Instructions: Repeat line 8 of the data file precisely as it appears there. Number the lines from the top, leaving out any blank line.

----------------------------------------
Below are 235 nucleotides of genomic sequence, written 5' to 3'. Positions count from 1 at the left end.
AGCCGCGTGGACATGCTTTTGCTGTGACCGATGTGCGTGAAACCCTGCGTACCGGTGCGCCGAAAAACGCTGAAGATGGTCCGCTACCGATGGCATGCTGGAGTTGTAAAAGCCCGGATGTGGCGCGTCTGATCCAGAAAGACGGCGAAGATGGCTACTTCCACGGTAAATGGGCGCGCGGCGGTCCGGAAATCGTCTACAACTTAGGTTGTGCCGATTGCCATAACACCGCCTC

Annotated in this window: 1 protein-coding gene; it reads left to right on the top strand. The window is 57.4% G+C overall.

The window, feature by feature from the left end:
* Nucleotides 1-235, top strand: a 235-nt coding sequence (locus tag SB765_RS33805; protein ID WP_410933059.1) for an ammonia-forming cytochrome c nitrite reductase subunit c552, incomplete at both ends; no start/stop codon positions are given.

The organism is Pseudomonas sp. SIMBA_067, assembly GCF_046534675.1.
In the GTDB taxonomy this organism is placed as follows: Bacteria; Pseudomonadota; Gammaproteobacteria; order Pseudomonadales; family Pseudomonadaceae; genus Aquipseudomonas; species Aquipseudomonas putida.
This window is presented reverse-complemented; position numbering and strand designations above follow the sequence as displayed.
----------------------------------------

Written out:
This window is presented reverse-complemented; position numbering and strand designations above follow the sequence as displayed.